This is the kind of thing I mean when I say that strong characters often go off in their own directions. Being in the role of “boss who has to whip the hotel into shape” almost requires Charity to be a more serious-minded character, because if she was just another party girl she’d get lost in the mix. Certainly I can’t see Comfort coming in and kicking Langley out of the manager’s bedroom; but Comfort also wouldn’t take on a managerial role, on the grounds of “What fun is that?”
As for my unexpected recent reluctance to draw fanservice… I have no idea what that’s about. I used to love to draw beefcake and cheesecake both, and I was always rather proud of drawing what I considered to be “empowering fanservice,” which showed happy and confident subjects who were in the picture because they wanted to show off. Now I’m just not comfortable with it, and I can’t figure out why. Maybe it’s that with the proliferation of porn to the near-exclusion of other things, the idea of fanservicey art just sorta seems like a quaint relic of time gone by? Who’s gonna care about characters posing in swimsuits when there’s “YCH orgy” pictures all over the place? Or maybe it’s my own attitudes towards sex and sexuality being out of synch with the world around me that’s making me want to just avoid the topic all together?
I dunno. Obviously I have my own issues to deal with, just as much as Charity has hers.
…That didn’t sound right. ¬.¬
Anyway! I’ll be at Midwest Furfest starting tomorrow! My plan is to get into the Artist Alley whenever I can, where I’ll be doing badges and sketches and have a smattering of books and buttons (mainly what I can carry with me to and from every day, up to what they’ll allow).
Come see me! Get some art! We’ll chat, we’ll schmooze, I’ll have my people call your people. It’s all good.
-The Gneech 😎
(Modified from a post on my Patreon page.)
As you’ve probably noticed, there hasn’t been much art activity here for a bit, so I think you’re due for an update.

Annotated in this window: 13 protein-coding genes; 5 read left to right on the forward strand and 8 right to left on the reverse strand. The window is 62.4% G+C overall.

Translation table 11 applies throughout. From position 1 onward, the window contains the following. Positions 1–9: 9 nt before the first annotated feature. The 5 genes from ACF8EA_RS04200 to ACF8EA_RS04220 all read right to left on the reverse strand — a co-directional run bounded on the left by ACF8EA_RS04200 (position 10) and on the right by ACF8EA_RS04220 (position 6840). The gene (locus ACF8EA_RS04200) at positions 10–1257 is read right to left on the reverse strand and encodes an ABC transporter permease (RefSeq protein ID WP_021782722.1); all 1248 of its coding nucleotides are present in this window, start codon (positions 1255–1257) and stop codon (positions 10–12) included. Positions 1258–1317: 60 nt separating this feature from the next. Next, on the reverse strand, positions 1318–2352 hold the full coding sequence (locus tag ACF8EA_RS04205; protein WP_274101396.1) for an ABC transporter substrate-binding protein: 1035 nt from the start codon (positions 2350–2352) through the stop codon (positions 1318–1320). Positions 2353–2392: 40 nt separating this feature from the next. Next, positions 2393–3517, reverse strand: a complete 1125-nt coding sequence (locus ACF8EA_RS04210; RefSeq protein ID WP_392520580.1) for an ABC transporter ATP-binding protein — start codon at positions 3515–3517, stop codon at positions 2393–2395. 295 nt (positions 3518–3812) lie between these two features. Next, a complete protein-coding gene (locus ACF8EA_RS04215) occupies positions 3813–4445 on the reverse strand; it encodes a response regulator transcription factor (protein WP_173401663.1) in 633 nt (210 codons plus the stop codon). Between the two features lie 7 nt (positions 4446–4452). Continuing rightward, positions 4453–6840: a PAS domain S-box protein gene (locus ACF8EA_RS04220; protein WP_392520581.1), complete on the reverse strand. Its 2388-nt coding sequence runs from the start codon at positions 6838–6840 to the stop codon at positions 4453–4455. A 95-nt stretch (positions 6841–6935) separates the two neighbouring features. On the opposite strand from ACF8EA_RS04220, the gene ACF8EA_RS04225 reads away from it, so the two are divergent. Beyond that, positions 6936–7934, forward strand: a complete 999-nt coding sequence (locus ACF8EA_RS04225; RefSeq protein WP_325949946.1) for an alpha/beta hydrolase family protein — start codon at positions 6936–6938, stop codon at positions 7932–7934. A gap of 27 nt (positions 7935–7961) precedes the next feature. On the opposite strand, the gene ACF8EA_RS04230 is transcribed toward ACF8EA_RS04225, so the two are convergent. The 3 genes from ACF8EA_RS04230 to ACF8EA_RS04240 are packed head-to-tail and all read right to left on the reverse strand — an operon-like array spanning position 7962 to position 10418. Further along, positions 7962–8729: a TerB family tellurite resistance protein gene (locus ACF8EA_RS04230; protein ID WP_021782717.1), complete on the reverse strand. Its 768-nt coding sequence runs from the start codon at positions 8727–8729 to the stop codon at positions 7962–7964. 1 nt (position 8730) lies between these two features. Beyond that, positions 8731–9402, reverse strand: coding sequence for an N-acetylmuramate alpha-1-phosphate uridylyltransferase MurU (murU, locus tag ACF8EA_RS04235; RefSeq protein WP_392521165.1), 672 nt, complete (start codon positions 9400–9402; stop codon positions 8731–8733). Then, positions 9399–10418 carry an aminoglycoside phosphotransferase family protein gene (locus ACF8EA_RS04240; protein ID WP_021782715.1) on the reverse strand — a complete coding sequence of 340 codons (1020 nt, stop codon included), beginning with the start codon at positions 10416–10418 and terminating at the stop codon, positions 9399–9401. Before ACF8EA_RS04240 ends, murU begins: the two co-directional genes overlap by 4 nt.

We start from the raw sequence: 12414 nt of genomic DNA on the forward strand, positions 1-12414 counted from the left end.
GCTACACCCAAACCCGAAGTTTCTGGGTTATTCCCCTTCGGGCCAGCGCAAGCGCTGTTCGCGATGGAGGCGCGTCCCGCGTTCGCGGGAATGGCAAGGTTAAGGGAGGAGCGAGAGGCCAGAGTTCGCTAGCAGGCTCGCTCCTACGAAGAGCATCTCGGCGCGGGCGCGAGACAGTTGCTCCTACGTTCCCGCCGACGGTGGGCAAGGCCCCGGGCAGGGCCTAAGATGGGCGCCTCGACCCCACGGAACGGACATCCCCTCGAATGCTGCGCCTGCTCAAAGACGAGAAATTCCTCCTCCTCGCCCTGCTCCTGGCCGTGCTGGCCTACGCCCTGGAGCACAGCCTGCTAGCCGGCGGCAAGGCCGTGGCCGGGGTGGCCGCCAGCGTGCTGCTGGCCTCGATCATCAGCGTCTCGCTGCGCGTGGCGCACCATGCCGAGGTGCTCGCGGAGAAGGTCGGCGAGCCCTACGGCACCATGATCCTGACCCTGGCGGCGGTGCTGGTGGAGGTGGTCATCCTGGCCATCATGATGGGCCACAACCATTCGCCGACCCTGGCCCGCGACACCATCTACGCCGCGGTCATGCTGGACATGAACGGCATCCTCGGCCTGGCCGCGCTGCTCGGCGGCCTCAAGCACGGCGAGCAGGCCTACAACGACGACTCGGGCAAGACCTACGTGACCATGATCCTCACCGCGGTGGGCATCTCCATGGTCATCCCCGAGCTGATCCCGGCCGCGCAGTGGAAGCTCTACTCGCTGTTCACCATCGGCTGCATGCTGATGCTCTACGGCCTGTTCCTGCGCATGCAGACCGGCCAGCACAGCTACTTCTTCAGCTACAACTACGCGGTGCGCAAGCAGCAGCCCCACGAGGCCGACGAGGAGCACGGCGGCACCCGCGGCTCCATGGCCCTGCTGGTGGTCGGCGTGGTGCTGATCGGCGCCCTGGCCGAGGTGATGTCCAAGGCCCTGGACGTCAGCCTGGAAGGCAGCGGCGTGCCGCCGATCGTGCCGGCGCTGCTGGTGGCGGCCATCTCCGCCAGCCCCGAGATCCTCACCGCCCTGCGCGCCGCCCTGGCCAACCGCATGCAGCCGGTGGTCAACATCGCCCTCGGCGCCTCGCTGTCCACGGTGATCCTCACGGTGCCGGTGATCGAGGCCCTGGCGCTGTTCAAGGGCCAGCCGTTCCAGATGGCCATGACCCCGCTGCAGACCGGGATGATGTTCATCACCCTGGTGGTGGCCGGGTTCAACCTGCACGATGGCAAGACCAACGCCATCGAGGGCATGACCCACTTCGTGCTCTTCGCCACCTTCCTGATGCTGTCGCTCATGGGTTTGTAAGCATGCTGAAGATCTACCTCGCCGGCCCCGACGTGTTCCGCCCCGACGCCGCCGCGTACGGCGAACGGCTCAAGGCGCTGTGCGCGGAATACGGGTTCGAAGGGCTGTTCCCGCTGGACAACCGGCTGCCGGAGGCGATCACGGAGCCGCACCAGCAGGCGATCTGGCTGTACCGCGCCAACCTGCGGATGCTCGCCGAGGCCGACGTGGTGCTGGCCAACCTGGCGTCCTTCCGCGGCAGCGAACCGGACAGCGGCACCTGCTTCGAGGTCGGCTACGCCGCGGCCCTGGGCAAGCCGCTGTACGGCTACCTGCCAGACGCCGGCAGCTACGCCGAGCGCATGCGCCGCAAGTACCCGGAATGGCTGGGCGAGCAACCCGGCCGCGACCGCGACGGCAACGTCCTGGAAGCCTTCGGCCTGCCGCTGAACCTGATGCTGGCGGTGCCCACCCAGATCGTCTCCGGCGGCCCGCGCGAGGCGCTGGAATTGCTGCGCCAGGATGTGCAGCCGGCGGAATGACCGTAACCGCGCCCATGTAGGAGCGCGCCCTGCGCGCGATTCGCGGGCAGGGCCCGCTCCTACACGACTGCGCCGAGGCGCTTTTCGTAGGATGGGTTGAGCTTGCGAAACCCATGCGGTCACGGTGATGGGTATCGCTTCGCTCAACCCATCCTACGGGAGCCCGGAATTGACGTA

There reason there hasn’t been much to see here in the way of comics and such is that I’ve spent the past few months writing a novel instead. Getting Rough Housing up and running has been a much more arduous process than I thought it would be, and while it has had some success, it doesn’t seem to be making the kind of impact I’d hoped it would. So, while I’m not ready to just can the project, I am looking for other things I can do that will get more bang for the buck, so to speak, and writing is one of those. The fact that I wrote a 70,000 word first draft in a month and a half probably gives you an idea of how much more facile I am with writing than with comics, even though I love them both.
In the meantime, there has been another wrinkle, which is that the company where Mrs. Gneech worked for the past 20 years is rapidly shutting down, taking her job with it. We have some savings to live on, but they will rapidly get burned up, so starting some time next week I will be returning to the life of a barista in order to bring in reliable income, at least until Mrs. Gneech finds herself something new. That will probably put the kibosh on putting out comics reliably any time soon in any case, as it takes me so long to draw them.
What does that mean for my Patreon? Honestly, I’m not entirely sure. One thing I will definitely start doing is posting story previews, character sketches, sample chapters and other such things there. That said, I know it may not be what you signed on for, so while I’d hate to see anyone go, I won’t take it personally if folks reduce or discontinue their patronage.
But for those who are staying (Thank you! ^.^) I’m very open to suggestions as to what you’d like to see! I’m going to retool the whole Goals and Pledge Rewards structure, and I was thinking of shifting from the “per month” model to a “per creation” model as well, but I’d love to hear what you have to say on the topic.
So let me know! And seriously, thank you everyone for the support you’ve provided over the years and into the future. It means a lot to me!
-John “The Gneech” Robey